Where the M1 really shines is in web performance. Here, the processor feels ridiculously snappy, with windows loading instantly and scripts running smoothly. I didn’t spot a noticeable speed upgrade between the Mac Mini and the Intel MacBook Pro, but the benchmarks don’t lie: the Mac Mini significantly outdid the MacBook Pro in its capacity to handle web-based scripts. I wouldn’t be surprised if the Mac Mini still feels snappy in 5 years, whereas I can’t say the same of my MacBook Pro.
The M1 has more than enough power for almost anyone’s needs, including those of the occasional video editor. When we tested it with small nonlinear video files, buffering times were minimal, although the M1 did have trouble with running any apps that hadn’t yet ported over to native M1 support.
The new M1 processor can run iOS and iPadOS apps, too
For those glued to your iPhone or iPad because of its amazing app store, fret no more—you can now run these apps natively on the Mac Mini. For these new processors, Apple used the same architecture it used for its phone and tablet processors. However, because the Mac Mini does not have a touchscreen, you will have to get used to the wonky UI of mobile touchscreen apps on the computer, so this native support ends up being most useful for apps already planned with MacOS compatibility in mind.
The Mac Mini is as powerful as the MacBook Pro… for much less money
One of the Mac Mini’s greatest shortcomings until now was its modest hardware. With this late 2020 model, Apple has decided to include the same processor in the Mac Mini as the MacBook Air and Pro. You may not have get a keyboard and display with the Mac Mini, but you do get to save up to $500 in comparison to the new MacBooks. Is the Mac Mini more powerful than most desktops in its price range? Not really, but it’s certainly more powerful than any other sub-$800 desktop that’s less than a cubic foot in size, and it's loads more powerful than the previous Intel Mac Mini (which is selling for a higher retail price than the M1 Mac Mini!). Apple hasn’t made a product with this kind of value in a very long time.
What We Don’t Like
The port availability and wireless connectivity on the Mac Mini is abysmal
On this desktop PC, you will have access to two Thunderbolt 3 ports, two USB-3 Type-A ports, one HDMI 2 port, one headphone jack, and one Ethernet port. On a laptop, this would have been a solid I/O layout, but for a desktop it feels paltry. By comparison the late Intel Mac Mini has two more Thunderbolt ports, bringing it up to a total of 4 ports and support for up to three displays (the M1 version only supports two displays).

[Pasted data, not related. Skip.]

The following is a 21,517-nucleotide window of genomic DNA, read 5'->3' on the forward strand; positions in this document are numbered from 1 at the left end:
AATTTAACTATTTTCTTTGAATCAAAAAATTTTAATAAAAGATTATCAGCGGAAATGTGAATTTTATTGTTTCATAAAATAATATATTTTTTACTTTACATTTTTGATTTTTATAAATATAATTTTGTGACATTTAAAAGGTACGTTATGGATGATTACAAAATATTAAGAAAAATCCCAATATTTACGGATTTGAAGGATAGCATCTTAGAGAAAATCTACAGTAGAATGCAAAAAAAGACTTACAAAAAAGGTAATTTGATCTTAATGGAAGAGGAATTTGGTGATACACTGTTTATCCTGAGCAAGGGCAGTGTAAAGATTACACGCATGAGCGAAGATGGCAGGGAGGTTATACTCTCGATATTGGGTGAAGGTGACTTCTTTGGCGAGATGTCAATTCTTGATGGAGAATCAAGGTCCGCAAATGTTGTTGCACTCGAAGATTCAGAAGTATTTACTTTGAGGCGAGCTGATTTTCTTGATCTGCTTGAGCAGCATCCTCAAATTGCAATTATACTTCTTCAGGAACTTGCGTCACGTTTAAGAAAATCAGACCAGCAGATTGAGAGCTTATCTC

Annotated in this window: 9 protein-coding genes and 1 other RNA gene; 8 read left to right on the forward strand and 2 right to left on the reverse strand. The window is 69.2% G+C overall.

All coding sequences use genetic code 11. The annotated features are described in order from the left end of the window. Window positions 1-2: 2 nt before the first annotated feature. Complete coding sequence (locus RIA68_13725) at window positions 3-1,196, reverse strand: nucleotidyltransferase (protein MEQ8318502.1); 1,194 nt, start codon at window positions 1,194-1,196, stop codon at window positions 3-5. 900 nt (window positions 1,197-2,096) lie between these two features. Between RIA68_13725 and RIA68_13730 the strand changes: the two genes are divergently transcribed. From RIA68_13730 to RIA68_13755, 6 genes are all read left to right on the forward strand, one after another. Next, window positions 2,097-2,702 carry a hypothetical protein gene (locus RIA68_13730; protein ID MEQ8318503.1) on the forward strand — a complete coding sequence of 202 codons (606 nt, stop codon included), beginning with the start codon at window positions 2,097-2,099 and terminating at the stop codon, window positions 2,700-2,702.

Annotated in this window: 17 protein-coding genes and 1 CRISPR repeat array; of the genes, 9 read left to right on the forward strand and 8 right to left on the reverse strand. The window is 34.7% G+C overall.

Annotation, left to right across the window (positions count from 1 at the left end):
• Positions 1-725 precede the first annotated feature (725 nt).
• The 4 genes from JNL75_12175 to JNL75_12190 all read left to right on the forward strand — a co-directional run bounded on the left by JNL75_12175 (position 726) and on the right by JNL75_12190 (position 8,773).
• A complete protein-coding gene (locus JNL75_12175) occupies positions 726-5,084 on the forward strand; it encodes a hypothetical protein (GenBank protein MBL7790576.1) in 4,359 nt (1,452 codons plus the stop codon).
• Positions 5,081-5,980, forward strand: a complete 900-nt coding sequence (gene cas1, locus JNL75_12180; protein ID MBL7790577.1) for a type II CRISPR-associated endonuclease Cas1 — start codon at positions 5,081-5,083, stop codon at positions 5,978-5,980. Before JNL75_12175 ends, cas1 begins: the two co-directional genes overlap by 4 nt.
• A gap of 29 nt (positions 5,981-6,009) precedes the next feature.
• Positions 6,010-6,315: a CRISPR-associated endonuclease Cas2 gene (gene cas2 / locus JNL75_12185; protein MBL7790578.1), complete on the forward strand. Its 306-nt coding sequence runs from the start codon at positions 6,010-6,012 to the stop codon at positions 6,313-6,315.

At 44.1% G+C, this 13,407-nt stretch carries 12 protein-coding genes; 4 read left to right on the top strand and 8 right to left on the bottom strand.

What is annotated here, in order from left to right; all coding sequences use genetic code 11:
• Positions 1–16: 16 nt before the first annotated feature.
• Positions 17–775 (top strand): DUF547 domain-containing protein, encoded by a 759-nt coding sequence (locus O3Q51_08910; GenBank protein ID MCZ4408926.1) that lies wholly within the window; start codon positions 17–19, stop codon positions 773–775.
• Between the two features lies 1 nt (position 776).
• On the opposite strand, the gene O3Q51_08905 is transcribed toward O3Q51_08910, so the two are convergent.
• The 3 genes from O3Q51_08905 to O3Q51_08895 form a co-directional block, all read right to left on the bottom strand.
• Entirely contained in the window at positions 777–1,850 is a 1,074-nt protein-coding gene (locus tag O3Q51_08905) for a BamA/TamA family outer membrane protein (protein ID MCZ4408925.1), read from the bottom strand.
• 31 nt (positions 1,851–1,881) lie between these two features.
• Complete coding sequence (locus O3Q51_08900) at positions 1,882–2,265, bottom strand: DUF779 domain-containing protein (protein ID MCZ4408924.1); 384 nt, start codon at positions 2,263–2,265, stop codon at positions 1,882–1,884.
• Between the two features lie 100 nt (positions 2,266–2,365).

If you plan to plug in anything but a keyboard, mouse, and a monitor, you will almost certainly need a USB hub to connect all your peripherals (for example: a printer, a second display, a microphone, or a streaming card).
One of the perks of the Mac Mini is that it does come with an Ethernet port, so you can plug in for the fastest connection possible. Its WiFi is similarly responsive, thanks to its WiFi 6 chip. Where connectivity falls short is on Bluetooth: many Mac Mini and M1 MacBook users have been reporting problems connecting their Bluetooth peripherals. In some cases, the connection drops out and leaves the user without a mouse, keyboard, or headphones. I didn’t have any issues accessing Bluetooth devices with my Mac Mini unit, but this is something to keep in mind so you can always have a backup wired mouse and keyboard.
You can’t upgrade
Another step backward for the Mac Mini is its upgradeability. On the previous model, you can add memory or storage to the inside of the computer. With the M1 model, the chassis has the physical space for an extra memory stick or another SSD, but there is no way to connect them to the rest of the hardware.
Apple decided to solder the memory and storage directly onto the M1 in order to have a more direct connection between the modules and the CPU, resulting in an overall faster computer with less power-hungry hardware. However, this also means you’re stuck with whatever you bought on day one. For many, this won’t be a problem, but that does mean we would advise getting the upgraded 16 GB RAM model with at least 500 GB of SSD space if you don’t want to feel too constricted within a year or two.
This also means that those hoping for a Mac Mini with 32GB of memory will have to wait to see what the iMac and the Mac Pro have to offer for their next cycles. Otherwise, you’ll have to stick with an older Mac or a Windows/Linux PC if you want to have more hardware upgradeability.
The Mac Mini speakers sound like they’re coming from a tinny garbage can